Unrest rattled Port-au-Prince on Tuesday, November 20, as a general strike continued in the capital for a second day and as further anti-corruption protests were reported across Haiti. In Port-au-Prince, shops, public institutions, and schools remained closed on Tuesday, and public transportation was suspended as protesters clashed with security forces and erected barricades on roads. Gunfire, burning tires, and rock throwing were reported in the capital. Clashes between protesters and authorities were also notably reported in Cap-Haïtien and Limbé.
Civil society organizations and political parties have called for further anti-corruption demonstrations. A heightened security presence and associated transportation disruptions are to be expected near protest sites. Further clashes between protesters and authorities cannot be ruled out.
Violent demonstrations took place across Haiti on November 18-19, including in Port-au-Prince, Cap-Haïtien, Pétion-Ville, Lalue, Croix-des-Bouquets, Cayes, Chalon, and Malpasse. An estimated 11 people have been killed in the protests, with dozens of others wounded or arrested. Most embassies in Port-au-Prince have restricted personnel movements since November 17.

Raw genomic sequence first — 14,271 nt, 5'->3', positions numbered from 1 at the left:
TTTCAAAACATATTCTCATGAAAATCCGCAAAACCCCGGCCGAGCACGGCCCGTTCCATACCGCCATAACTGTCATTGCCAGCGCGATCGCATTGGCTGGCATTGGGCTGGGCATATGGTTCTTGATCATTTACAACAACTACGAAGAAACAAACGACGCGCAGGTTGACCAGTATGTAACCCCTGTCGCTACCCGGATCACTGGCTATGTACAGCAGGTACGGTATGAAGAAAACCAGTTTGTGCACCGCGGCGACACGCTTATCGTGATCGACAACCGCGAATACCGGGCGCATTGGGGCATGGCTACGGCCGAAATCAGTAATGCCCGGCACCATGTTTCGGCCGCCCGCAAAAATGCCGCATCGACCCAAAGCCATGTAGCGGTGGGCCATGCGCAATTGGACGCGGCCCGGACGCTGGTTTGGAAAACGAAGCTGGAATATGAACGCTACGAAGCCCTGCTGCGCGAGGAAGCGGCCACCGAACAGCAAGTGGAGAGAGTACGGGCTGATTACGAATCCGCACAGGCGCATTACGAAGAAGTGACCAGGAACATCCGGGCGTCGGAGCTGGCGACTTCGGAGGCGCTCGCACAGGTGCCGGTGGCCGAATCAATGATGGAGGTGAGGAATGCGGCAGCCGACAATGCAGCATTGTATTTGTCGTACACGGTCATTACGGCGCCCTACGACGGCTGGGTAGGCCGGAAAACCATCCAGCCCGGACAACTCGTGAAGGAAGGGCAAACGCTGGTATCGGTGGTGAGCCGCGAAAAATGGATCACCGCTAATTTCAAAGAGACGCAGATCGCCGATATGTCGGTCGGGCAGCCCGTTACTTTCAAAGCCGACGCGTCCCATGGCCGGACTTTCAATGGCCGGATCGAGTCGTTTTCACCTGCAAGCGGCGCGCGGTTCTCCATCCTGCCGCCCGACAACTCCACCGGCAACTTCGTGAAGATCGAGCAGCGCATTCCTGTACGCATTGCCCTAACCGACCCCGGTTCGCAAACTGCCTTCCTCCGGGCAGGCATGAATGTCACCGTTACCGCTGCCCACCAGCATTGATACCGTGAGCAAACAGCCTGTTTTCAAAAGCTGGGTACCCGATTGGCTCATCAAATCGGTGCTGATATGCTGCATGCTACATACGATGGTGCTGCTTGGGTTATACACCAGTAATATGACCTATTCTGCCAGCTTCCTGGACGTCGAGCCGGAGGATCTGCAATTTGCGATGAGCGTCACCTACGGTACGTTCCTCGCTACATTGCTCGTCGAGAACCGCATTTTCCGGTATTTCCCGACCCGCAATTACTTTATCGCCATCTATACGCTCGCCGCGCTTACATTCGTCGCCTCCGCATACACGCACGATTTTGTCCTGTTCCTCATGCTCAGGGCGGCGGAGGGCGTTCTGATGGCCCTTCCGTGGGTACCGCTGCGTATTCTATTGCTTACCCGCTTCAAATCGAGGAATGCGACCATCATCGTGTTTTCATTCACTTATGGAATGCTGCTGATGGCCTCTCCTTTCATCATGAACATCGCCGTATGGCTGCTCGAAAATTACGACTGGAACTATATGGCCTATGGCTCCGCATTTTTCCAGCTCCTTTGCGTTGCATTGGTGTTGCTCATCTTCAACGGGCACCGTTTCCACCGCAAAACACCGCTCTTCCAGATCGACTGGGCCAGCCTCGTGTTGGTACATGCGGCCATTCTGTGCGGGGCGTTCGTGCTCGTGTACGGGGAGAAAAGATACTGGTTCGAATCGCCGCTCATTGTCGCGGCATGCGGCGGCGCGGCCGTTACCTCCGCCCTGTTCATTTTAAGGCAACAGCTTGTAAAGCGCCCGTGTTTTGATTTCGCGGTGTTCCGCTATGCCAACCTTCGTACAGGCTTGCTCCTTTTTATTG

Protesters staged multiple demonstrations in October to call for greater government transparency, after several public officials, including President Jovenel Moïse, were implicated in a scandal related to the alleged misuse of PetroCaribe funds.
Individuals in Haiti are advised to keep abreast of the situation, strictly avoid all protests and associated roadblocks due to the likelihood of violence, and adhere to all instructions issued by the local authorities and their home governments (e.g. travel restrictions). Be prepared to shelter in place in the event of prolonged civil unrest (e.g. stockpile supplies of preserved foods and fresh water).
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